You can get a “Digital Nomad” visa in these 46 countries
If you’re an entrepreneur who can work remotely, or one of the lucky ones whose employer doesn’t require you to return to the office full-time, you might be interested in becoming a “digital nomad”, someone who can legally live and work in a foreign country for longer than a tourist visa would allow – for a period of one month to four years.
And you wouldn’t be alone. The rapidly expanding trend saw a 42% growth in 2021 among Americans in traditional jobs, from 6.3 million in 2020 to 10.2 million in 2021, according to the trend-tracking company Small Business Laboratories. If you have the ability to work from anywhere and would like the freedom to explore other cultures while doing so, 46 countries are currently ready to welcome you for an extended stay (manything that may already be on your travel bucket list).
The good news is: working digitally from another country benefits both you and the host country. According to harvard business review (HBR), “…digital nomads are investing their time and money in the local economy, not taking local jobs, and building bridges with local knowledge workers—a win-win for remote workers and local communities.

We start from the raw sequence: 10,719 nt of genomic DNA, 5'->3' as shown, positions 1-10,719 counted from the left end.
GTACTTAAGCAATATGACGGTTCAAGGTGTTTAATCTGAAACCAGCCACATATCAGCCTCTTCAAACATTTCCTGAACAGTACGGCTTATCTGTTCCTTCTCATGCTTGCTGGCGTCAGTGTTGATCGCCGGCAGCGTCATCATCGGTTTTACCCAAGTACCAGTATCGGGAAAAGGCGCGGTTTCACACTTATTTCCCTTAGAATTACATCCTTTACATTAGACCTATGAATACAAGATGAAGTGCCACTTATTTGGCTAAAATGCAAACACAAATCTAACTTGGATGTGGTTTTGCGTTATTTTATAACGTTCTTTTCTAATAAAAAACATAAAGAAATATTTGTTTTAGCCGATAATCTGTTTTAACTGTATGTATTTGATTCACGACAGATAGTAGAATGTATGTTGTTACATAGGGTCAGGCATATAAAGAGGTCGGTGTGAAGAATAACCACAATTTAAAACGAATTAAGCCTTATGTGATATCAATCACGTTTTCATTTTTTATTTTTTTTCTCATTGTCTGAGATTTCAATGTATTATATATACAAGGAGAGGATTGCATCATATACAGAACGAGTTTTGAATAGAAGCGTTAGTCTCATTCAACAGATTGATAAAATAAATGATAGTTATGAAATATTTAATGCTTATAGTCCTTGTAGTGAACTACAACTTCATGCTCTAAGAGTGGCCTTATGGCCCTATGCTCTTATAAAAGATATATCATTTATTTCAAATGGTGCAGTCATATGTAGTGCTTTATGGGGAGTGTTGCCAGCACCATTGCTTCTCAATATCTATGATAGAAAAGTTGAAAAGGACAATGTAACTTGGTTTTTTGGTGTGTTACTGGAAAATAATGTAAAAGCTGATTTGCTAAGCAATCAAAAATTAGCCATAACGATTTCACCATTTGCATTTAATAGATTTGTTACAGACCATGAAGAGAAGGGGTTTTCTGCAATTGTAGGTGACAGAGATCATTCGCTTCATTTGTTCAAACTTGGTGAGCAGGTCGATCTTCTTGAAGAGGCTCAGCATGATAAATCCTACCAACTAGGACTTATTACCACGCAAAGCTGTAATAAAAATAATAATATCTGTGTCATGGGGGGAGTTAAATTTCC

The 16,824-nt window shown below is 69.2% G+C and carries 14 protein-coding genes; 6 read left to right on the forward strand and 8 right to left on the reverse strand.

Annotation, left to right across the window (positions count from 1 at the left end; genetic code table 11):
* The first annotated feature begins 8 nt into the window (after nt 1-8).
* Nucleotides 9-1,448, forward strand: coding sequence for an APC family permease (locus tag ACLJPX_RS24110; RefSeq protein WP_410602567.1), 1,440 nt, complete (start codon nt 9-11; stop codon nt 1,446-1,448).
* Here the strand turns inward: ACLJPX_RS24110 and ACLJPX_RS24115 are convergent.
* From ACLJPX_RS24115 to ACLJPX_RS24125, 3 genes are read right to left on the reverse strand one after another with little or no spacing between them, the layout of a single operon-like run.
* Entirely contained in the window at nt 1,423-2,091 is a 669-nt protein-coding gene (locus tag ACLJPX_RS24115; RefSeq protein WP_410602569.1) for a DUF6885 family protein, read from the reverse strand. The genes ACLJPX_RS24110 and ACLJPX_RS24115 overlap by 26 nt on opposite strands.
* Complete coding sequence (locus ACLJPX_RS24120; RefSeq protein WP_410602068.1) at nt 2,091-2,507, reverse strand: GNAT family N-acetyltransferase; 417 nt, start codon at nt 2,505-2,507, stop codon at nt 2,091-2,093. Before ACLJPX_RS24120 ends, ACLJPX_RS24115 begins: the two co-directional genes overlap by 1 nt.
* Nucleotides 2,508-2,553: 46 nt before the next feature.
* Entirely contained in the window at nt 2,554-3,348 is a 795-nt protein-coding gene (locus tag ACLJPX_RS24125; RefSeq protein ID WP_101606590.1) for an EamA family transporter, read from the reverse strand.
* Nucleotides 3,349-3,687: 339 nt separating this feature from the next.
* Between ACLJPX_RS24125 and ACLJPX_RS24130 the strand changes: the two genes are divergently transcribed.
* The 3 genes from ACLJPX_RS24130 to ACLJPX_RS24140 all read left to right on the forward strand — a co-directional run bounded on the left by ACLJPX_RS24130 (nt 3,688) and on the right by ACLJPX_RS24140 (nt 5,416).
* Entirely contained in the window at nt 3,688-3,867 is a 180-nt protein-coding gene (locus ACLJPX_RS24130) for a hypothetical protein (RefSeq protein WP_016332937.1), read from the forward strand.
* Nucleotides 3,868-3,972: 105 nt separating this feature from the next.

Now we want you to be excited about these possibilities (my pre-child brain can’t help but imagine flying to new lands with nothing but a laptop, a suitcase, my rusty cross-cultural social skills and an open mind). But there are several key things to understand before becoming a “techpat” (remote technology worker). We previously written check with your employer and verify tax status, among other important considerations before taking the plunge.
If it doesn’t violate any of your employer’s rules and you can do it without paying excessive taxes, the next step is to decide where you want to go.. There are a multitude of tropical regions (Ecuador, Barbados, Costa Rica, Cayman Islands), European heavyweights (Germany, Spain, Italy, Portugal) and Southeast Asian tourist destinations (Thailand, Vietnam, Indonesia) . According to HBR“Visa programs typically cost around $1,000 and exempt visa holders from local income tax for their stay of six months to two years. They also have income and employment requirements, ensuring that these visa holders can support themselves without taking local jobs.
See below for the full list. (And see This article for more details, such as visa cost and length of stay for more countries.)
- Antigua and Barbuda
- Green cap
- Cayman Islands
- Costa Rica
- Czech Republic
- Dubai, United Arab Emirates
- Sri Lanka
- St. LUCIA
A simple Google search for the country and “digital nomad visa” will bring you to a multitude of sites explaining how to apply for each.